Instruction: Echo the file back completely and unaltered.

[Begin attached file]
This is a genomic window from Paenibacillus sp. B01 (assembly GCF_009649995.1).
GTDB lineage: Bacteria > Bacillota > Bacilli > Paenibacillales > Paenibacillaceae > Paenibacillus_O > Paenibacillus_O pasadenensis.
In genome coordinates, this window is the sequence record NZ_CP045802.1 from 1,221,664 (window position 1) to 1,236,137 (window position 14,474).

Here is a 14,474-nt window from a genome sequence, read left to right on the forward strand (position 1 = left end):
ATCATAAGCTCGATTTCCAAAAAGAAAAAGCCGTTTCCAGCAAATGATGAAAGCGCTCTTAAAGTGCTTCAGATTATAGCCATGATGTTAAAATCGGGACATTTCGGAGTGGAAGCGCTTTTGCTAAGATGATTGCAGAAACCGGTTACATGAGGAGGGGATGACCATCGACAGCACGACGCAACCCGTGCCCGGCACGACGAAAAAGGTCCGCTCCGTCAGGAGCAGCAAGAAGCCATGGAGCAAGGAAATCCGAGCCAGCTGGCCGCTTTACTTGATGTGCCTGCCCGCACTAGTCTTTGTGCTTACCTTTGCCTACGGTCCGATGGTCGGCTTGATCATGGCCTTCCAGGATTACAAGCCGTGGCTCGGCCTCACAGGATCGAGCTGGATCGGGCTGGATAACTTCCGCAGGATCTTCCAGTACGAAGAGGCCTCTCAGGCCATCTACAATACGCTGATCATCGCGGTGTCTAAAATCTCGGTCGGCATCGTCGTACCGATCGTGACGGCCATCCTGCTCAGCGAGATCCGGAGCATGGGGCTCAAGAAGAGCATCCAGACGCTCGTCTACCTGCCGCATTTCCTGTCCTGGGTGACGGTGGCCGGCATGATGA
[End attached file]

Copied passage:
This is a genomic window from Paenibacillus sp. B01 (assembly GCF_009649995.1).
GTDB lineage: Bacteria > Bacillota > Bacilli > Paenibacillales > Paenibacillaceae > Paenibacillus_O > Paenibacillus_O pasadenensis.
In genome coordinates, this window is the sequence record NZ_CP045802.1 from 1,221,664 (window position 1) to 1,236,137 (window position 14,474).

Here is a 14,474-nt window from a genome sequence, read left to right on the forward strand (position 1 = left end):
ATCATAAGCTCGATTTCCAAAAAGAAAAAGCCGTTTCCAGCAAATGATGAAAGCGCTCTTAAAGTGCTTCAGATTATAGCCATGATGTTAAAATCGGGACATTTCGGAGTGGAAGCGCTTTTGCTAAGATGATTGCAGAAACCGGTTACATGAGGAGGGGATGACCATCGACAGCACGACGCAACCCGTGCCCGGCACGACGAAAAAGGTCCGCTCCGTCAGGAGCAGCAAGAAGCCATGGAGCAAGGAAATCCGAGCCAGCTGGCCGCTTTACTTGATGTGCCTGCCCGCACTAGTCTTTGTGCTTACCTTTGCCTACGGTCCGATGGTCGGCTTGATCATGGCCTTCCAGGATTACAAGCCGTGGCTCGGCCTCACAGGATCGAGCTGGATCGGGCTGGATAACTTCCGCAGGATCTTCCAGTACGAAGAGGCCTCTCAGGCCATCTACAATACGCTGATCATCGCGGTGTCTAAAATCTCGGTCGGCATCGTCGTACCGATCGTGACGGCCATCCTGCTCAGCGAGATCCGGAGCATGGGGCTCAAGAAGAGCATCCAGACGCTCGTCTACCTGCCGCATTTCCTGTCCTGGGTGACGGTGGCCGGCATGATGA